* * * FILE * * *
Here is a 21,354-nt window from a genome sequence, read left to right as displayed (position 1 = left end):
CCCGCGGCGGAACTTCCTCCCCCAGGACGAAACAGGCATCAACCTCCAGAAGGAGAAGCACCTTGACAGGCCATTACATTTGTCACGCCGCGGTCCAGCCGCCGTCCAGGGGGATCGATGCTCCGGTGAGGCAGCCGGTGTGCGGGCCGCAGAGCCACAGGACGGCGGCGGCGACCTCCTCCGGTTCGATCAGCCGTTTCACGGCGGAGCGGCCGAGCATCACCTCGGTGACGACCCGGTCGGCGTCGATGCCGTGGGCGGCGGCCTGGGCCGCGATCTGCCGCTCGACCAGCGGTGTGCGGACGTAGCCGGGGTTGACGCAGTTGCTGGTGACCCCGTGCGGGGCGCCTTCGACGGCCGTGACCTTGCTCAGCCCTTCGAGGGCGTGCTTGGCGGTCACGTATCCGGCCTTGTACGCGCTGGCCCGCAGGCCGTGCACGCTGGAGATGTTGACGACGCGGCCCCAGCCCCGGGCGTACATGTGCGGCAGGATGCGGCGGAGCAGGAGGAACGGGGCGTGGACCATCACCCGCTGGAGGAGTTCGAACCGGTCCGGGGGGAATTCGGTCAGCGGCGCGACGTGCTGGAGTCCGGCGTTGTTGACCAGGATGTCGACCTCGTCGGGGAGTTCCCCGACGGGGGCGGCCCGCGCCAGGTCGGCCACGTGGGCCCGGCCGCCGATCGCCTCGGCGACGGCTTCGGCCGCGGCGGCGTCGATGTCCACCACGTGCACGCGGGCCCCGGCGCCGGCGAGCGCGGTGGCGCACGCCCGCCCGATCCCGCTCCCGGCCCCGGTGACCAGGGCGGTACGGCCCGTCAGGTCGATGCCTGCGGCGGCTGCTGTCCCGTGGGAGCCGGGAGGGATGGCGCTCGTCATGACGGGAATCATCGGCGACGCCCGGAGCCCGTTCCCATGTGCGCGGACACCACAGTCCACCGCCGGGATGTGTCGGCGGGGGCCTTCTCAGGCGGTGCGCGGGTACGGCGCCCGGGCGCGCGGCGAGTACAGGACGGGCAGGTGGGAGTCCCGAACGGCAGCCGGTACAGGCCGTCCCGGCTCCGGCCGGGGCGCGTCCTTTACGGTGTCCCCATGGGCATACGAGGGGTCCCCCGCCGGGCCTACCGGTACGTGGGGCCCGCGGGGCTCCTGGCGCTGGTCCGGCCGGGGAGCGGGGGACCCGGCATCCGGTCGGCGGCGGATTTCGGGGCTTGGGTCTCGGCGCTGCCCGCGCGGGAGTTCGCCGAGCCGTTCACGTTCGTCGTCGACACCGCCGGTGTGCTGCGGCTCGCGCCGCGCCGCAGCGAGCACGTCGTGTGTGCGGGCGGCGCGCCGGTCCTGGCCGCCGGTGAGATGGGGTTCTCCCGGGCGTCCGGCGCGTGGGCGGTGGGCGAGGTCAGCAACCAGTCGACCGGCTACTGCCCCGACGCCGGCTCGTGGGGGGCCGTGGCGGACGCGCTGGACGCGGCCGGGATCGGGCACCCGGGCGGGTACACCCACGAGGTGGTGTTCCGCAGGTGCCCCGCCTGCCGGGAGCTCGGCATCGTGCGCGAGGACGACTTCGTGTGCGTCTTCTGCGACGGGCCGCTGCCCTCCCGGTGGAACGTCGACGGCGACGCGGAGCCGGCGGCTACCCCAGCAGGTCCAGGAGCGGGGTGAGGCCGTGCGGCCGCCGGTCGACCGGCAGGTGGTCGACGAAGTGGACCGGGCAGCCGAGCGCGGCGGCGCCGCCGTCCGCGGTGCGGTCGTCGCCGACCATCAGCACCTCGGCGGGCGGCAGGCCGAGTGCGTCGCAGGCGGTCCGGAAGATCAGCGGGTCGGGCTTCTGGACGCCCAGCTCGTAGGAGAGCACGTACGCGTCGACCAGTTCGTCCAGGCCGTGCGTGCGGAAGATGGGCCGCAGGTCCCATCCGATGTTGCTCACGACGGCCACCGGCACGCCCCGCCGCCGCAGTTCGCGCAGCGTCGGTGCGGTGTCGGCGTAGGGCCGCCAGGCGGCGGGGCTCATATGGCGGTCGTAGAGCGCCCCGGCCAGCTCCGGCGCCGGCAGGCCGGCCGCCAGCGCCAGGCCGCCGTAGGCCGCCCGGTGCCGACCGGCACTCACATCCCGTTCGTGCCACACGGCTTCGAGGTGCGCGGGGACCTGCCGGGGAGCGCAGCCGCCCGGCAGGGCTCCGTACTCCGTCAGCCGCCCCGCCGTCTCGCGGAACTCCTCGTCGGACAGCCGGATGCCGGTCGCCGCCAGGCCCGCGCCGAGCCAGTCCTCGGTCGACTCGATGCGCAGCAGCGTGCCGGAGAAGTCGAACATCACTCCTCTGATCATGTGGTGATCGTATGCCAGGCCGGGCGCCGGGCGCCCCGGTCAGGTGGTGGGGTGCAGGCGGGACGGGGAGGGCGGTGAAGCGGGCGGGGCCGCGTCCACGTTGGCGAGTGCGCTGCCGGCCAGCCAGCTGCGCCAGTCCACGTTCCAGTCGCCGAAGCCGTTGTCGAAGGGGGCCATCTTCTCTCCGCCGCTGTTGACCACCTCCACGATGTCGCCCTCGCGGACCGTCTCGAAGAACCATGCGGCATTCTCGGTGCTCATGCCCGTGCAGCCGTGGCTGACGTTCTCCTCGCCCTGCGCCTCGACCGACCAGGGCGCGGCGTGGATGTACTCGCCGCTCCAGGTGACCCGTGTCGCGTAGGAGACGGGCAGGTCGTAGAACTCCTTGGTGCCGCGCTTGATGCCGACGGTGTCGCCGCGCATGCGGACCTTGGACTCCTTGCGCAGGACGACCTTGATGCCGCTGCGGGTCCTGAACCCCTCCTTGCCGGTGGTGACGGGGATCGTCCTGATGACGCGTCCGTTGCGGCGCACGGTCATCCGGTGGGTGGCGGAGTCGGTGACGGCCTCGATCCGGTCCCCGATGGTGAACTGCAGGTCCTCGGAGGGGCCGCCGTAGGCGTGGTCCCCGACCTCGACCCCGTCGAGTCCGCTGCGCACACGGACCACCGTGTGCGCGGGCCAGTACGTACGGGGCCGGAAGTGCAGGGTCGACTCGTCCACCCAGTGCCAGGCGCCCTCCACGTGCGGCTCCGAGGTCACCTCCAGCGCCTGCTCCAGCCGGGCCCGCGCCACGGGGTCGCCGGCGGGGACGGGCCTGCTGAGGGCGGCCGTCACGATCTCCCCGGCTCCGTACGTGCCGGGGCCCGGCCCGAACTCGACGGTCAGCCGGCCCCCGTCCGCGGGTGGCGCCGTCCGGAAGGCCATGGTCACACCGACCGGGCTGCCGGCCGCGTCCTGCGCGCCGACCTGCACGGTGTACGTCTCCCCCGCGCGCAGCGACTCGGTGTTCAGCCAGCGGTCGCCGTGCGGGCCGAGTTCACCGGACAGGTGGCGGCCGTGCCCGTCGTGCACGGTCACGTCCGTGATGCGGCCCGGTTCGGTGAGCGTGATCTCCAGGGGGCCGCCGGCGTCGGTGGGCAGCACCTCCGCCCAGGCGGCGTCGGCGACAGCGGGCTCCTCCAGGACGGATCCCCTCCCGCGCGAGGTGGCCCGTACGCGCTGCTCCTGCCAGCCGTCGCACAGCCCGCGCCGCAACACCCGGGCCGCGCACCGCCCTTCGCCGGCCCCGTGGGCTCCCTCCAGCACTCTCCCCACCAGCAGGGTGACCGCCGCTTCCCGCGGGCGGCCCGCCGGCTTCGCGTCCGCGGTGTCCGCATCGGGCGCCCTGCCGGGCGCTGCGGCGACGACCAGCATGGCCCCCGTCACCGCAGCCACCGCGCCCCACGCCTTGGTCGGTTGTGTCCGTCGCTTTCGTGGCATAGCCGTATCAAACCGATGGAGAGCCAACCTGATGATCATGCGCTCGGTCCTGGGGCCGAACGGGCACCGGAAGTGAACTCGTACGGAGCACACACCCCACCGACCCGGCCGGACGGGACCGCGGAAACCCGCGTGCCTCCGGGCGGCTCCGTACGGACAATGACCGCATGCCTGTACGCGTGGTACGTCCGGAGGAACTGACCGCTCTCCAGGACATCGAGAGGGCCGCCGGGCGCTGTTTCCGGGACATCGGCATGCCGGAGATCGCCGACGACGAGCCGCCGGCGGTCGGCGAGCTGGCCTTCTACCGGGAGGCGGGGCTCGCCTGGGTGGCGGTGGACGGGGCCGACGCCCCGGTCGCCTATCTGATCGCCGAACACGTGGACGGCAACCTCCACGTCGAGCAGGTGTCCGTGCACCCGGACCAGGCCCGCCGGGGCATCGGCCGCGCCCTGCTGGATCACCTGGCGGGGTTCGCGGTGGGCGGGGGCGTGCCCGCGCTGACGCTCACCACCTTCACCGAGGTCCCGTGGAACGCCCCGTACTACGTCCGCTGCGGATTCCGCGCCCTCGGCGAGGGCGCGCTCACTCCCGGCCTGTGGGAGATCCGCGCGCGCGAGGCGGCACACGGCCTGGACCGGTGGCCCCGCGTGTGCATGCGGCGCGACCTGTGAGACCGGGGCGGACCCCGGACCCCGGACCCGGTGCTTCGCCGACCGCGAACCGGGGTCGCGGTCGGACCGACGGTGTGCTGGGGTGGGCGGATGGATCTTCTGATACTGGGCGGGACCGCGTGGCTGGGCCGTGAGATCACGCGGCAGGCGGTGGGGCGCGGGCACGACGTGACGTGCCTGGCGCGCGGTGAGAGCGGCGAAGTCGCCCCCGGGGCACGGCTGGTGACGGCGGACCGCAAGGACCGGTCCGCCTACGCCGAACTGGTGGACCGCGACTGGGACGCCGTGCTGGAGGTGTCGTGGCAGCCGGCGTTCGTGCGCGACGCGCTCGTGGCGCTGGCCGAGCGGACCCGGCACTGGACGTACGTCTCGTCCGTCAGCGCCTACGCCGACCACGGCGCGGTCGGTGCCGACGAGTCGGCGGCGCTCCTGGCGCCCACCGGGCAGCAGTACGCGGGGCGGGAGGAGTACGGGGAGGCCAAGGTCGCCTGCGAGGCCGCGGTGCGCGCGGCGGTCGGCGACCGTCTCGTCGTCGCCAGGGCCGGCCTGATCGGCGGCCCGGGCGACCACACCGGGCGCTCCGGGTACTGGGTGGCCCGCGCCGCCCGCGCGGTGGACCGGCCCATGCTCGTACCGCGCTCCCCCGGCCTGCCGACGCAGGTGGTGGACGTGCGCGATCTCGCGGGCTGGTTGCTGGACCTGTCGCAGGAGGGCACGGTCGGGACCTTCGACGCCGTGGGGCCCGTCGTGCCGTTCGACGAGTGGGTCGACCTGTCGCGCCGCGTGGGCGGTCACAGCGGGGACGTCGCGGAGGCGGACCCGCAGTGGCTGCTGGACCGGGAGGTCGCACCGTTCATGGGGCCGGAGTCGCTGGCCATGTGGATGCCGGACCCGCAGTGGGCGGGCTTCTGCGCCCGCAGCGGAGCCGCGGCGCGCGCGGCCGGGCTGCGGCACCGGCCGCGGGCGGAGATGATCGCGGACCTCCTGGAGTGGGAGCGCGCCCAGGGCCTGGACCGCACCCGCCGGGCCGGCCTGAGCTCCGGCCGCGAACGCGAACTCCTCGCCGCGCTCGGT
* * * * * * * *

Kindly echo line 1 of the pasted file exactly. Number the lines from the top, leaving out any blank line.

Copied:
Here is a 21,354-nt window from a genome sequence, read left to right as displayed (position 1 = left end):